Bursting the Bubbles: Reassessing Assessment
Presentation slides are linked next to the presenter
Tuesday, Nov. 18
8 a.m. Welcome
8:30 a.m. Beyond the Bubble Test: How to Measure 21st Century Learning –How can the U.S. get beyond its current ways of measuring student skills and learning? Why is such a shift important? How do high-performing countries approach student assessment? Are the planned Common Core exams a step in the right direction of measuring what students should know and be able to do at different grade levels?
- Linda Darling-Hammond, Stanford University (Presentation Slides)
Other articles to read on this topic:
9:15 a.m. Future Shock: The Rollout of the Common Core Assessments – What will the rollout of Common Core assessments, including those being developed by PARCC and Smarter Balanced, look like? This session examines where things stand and what the withdrawal of many states from the two testing consortia means. Numerous other issues are on the horizon: funding for the assessments, establishment of cut scores, and whether states should move beyond high-stakes tests.
- Anya Kamenetz, NPR Education (moderator)
- Chris Minnich, Council of Chief State School Officers
10 a.m. Lessons From Early Implementation – Given that test scores are expected to drop as students take new exams aligned with the Common Core, should teachers and schools be held accountable for that decline? Last year, New York did not postpone its accountability requirements pegged to a new Common Core exam, and parents and teachers revolted. California also has strong teachers’ unions and a vocal parent community, yet opposition to the assessments has been muted so far. What explains the differences in response between the two states? How is a school district in Nevada that implemented the standards in 2011 preparing for the tests?
- Deven Carlson, University of Oklahoma
- Emily Hanford, America RadioWorks (moderator)
- Ben Hayes, Washoe County, Nev., public schools
- Maura Henry, New York City public schools
- David Plank, Policy Analysis for California Education
11 a.m. Break
11:15 a.m. Test Time for Reporters: Part I
Standardized Testing, Then and Now – Reporters take a traditional state standardized test and a new, Common Core assessment. An expert breaks down the common traits and differences between the two tests and what journalists should consider as they write about the spring rollout of Common Core assessments across the country. The experts details what the new assessments can – and cannot – measure.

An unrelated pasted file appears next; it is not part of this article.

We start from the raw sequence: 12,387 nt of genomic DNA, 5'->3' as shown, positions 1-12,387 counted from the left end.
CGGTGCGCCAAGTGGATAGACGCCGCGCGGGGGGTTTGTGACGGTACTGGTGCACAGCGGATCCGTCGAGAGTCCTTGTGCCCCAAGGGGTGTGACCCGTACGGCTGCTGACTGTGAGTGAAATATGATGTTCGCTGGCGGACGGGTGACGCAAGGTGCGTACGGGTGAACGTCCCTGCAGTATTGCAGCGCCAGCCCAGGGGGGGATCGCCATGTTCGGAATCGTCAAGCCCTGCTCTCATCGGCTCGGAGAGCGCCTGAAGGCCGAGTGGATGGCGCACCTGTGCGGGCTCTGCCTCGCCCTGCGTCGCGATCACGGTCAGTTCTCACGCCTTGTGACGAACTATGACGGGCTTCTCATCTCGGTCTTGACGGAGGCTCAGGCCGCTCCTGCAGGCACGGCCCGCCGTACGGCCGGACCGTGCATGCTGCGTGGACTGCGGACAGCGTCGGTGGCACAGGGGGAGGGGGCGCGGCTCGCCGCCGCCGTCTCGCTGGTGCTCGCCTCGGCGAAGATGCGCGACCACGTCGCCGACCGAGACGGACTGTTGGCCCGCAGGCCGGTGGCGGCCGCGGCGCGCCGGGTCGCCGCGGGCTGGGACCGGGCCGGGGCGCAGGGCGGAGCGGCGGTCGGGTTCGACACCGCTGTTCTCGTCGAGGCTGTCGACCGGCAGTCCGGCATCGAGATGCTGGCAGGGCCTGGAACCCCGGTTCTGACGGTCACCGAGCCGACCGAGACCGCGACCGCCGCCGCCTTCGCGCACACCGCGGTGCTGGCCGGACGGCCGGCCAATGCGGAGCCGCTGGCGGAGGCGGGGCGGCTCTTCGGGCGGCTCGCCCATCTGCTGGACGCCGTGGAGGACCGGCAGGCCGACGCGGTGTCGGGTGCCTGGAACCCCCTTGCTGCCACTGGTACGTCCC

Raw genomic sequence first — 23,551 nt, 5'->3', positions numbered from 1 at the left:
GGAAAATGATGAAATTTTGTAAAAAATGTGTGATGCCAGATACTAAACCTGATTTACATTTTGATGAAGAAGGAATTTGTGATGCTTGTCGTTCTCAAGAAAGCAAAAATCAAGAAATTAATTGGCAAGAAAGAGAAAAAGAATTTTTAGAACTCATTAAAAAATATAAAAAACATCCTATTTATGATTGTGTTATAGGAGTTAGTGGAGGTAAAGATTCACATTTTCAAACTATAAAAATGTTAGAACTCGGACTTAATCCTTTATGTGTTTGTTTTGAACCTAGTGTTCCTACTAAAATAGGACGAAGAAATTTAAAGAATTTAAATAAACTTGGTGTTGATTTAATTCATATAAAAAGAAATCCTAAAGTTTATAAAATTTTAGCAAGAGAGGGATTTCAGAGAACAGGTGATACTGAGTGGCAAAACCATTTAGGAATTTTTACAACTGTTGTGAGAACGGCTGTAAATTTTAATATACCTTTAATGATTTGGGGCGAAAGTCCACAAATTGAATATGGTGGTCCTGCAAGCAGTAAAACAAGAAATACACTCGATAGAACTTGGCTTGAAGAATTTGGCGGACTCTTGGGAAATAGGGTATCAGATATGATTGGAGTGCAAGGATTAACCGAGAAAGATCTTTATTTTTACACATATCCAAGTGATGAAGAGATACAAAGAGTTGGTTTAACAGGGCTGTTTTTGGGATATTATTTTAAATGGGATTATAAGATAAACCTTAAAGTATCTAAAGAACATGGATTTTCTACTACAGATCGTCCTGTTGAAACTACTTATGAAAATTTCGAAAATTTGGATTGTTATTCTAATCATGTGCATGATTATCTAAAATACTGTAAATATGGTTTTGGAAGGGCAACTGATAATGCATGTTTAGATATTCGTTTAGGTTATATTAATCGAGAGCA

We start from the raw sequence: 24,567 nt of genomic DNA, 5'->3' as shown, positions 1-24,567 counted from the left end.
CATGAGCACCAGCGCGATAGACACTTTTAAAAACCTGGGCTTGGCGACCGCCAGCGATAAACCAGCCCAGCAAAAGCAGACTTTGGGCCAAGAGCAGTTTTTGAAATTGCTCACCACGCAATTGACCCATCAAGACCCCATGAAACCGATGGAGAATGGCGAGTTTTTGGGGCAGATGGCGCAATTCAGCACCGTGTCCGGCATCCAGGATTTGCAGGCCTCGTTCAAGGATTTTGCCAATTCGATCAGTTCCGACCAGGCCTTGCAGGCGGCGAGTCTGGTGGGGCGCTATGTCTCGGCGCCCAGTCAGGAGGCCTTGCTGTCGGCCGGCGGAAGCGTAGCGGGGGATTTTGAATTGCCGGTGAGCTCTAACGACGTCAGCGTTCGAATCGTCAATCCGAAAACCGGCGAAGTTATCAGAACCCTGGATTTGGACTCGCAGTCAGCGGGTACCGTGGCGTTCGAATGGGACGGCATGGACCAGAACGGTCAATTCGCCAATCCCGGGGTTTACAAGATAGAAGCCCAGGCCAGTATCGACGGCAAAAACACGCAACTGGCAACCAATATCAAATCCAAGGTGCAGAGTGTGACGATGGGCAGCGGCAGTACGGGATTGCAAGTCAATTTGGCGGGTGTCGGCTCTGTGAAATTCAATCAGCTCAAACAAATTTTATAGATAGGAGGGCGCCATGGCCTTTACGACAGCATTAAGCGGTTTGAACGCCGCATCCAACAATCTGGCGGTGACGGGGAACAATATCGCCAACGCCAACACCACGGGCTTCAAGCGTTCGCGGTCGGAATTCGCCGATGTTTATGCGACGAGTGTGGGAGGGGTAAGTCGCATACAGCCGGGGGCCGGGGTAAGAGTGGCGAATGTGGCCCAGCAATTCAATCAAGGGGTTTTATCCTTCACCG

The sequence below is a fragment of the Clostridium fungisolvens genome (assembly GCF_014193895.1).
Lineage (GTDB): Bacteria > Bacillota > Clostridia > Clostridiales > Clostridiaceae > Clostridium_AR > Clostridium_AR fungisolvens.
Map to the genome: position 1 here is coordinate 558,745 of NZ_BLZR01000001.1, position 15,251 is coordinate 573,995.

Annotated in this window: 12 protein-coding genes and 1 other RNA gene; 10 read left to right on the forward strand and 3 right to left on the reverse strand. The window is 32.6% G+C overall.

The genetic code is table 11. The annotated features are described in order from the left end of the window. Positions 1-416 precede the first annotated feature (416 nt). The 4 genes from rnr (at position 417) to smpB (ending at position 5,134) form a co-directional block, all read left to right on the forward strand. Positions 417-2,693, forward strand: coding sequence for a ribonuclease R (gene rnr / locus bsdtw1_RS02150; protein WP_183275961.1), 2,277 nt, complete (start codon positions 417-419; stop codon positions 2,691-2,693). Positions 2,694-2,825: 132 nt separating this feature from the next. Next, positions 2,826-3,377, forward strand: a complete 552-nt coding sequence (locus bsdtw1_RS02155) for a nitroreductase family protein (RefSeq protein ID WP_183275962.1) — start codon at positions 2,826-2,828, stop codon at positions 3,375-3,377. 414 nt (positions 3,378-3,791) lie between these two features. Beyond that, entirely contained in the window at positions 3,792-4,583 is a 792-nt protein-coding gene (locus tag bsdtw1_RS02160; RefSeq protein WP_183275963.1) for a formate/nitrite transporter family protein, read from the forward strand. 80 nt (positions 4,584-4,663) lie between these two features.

- Andrew Latham, WestEd (Presentation Slides)
12:15 p.m. – Lunch
1 p.m. Video Games as Assessments – Can They Be Used for High Stakes? – Efforts are growing to experiment with the use of gaming to measure students’ critical-thinking skills. But how far can game-based assessments go? Could the continuous use of formative gaming assessments eliminate the need for high-stakes tests?
- Michelle Riconscente, GlassLab (Presentation Slides)
1:15 p.m. Test Time for Reporters: Part 2
Playing Games for Fun and Information – Reporters go through a gaming assessment exercise developed by the AAA Lab at Stanford. The lab is exploring ways to gauge critical-thinking skills and deeper student learning through digital technologies, including those that use gaming scenarios.
- Kristen Pilner Blair, Stanford University (Presentation Slides)
- Doris Chin, Stanford University
2:15 p.m. Break
2:30 p.m. Covering Education Like a Science Writer – The author of the new book “How We Learn: The Surprising Truth About When, Where, and Why It Happens” reviews the latest research on cognitive science and what learning techniques work best, as well as what helps people retain knowledge for assessments. Among the highlights: Testing can actually help everyone learn more deeply, if it’s done the right way.
- Benedict Carey, The New York Times
Another fun read by Carey: Cognitive Science Meets Pre-Algebra
3:15 p.m. The Test: Why Our Schools Are Obsessed With Standardized Testing – The author of the forthcoming book “The Test: Why Our Schools are Obsessed with Standardized Testing–But You Don’t Have to Be” walks reporters through four case studies for covering the impact of assessments on students and classrooms. Reporters will discuss themes and questions and how to approach various scenarios.
- Anya Kamenetz, NPR Education
4:15 p.m. Break
4:30 p.m. Takeaways on How to Cover What Assessments Measure – Reporters reflect on how they typically cover testing issues and explore ideas for approaching their work differently when they return home.
- Emily Hanford, American RadioWorks
Wednesday, Nov. 19
8 a.m. Morning Site Visit to Impact Academy of Arts and Technology in Hayward, which is part of the Envision Schools network. Envision operates three urban high schools that use project-based learning as a focus to teach students how to think critically, solve problems, and collaborate. Journalists tour the charter school with student docents and watch a student defend his or her work. Reporters talk with representatives from Envision and Impact Academy, as well as students, about project-based learning and other efforts to expand student thinking. Leave at 11:30 a.m. (Presentation Slides)
Noon – Lunch and debriefing. Panelists review the research on schools that emphasize deeper learning and walk reporters through the forms of assessment used by the Envision Schools network and similar schools.
- Jennifer O’Day, the American Institutes for Research (Presentation Slides)
- Emily Richmond, EWA (moderator)
- Ruth Chung Wei, the Stanford Center for Assessment, Learning, and Equity (SCALE) (Presentation Slides)